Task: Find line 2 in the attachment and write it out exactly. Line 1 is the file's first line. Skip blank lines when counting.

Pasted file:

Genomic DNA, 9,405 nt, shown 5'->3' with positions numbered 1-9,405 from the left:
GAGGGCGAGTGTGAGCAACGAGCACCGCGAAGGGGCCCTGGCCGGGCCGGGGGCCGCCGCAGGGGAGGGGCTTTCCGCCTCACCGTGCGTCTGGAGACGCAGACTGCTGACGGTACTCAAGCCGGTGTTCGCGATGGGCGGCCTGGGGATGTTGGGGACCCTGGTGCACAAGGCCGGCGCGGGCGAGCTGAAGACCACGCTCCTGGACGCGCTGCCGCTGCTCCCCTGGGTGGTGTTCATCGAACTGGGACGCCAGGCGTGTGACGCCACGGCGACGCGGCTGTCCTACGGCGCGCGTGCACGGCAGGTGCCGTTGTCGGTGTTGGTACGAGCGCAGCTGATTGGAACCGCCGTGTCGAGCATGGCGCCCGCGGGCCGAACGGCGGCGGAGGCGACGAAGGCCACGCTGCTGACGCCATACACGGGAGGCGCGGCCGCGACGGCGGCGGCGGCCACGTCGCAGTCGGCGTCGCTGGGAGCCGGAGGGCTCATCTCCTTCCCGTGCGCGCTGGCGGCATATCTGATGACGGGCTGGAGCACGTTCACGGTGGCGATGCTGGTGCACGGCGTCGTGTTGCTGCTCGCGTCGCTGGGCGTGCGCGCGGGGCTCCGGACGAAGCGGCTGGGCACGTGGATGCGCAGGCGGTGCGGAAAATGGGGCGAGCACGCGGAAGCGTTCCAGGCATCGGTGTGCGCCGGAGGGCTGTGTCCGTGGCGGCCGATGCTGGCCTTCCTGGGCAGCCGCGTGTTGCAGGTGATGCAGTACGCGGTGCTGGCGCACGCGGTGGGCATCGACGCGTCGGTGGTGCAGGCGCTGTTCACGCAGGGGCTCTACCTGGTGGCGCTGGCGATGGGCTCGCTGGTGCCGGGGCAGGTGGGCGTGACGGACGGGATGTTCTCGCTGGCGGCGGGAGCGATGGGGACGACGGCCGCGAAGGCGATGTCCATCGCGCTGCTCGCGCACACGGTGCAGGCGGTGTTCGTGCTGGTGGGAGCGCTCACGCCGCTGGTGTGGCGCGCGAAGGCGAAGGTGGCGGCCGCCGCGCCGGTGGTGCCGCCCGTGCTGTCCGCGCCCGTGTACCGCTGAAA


GAGGGCGAGTGTGAGCAACGAGCACCGCGAAGGGGCCCTGGCCGGGCCGGGGGCCGCCGCAGGGGAGGGGCTTTCCGCCTCACCGTGCGTCTGGAGACGCAGACTGCTGACGGTACTCAAGCCGGTGTTCGCGATGGGCGGCCTGGGGATGTTGGGGACCCTGGTGCACAAGGCCGGCGCGGGCGAGCTGAAGACCACGCTCCTGGACGCGCTGCCGCTGCTCCCCTGGGTGGTGTTCATCGAACTGGGACGCCAGGCGTGTGACGCCACGGCGACGCGGCTGTCCTACGGCGCGCGTGCACGGCAGGTGCCGTTGTCGGTGTTGGTACGAGCGCAGCTGATTGGAACCGCCGTGTCGAGCATGGCGCCCGCGGGCCGAACGGCGGCGGAGGCGACGAAGGCCACGCTGCTGACGCCATACACGGGAGGCGCGGCCGCGACGGCGGCGGCGGCCACGTCGCAGTCGGCGTCGCTGGGAGCCGGAGGGCTCATCTCCTTCCCGTGCGCGCTGGCGGCATATCTGATGACGGGCTGGAGCACGTTCACGGTGGCGATGCTGGTGCACGGCGTCGTGTTGCTGCTCGCGTCGCTGGGCGTGCGCGCGGGGCTCCGGACGAAGCGGCTGGGCACGTGGATGCGCAGGCGGTGCGGAAAATGGGGCGAGCACGCGGAAGCGTTCCAGGCATCGGTGTGCGCCGGAGGGCTGTGTCCGTGGCGGCCGATGCTGGCCTTCCTGGGCAGCCGCGTGTTGCAGGTGATGCAGTACGCGGTGCTGGCGCACGCGGTGGGCATCGACGCGTCGGTGGTGCAGGCGCTGTTCACGCAGGGGCTCTACCTGGTGGCGCTGGCGATGGGCTCGCTGGTGCCGGGGCAGGTGGGCGTGACGGACGGGATGTTCTCGCTGGCGGCGGGAGCGATGGGGACGACGGCCGCGAAGGCGATGTCCATCGCGCTGCTCGCGCACACGGTGCAGGCGGTGTTCGTGCTGGTGGGAGCGCTCACGCCGCTGGTGTGGCGCGCGAAGGCGAAGGTGGCGGCCGCCGCGCCGGTGGTGCCGCCCGTGCTGTCCGCGCCCGTGTACCGCTGAAA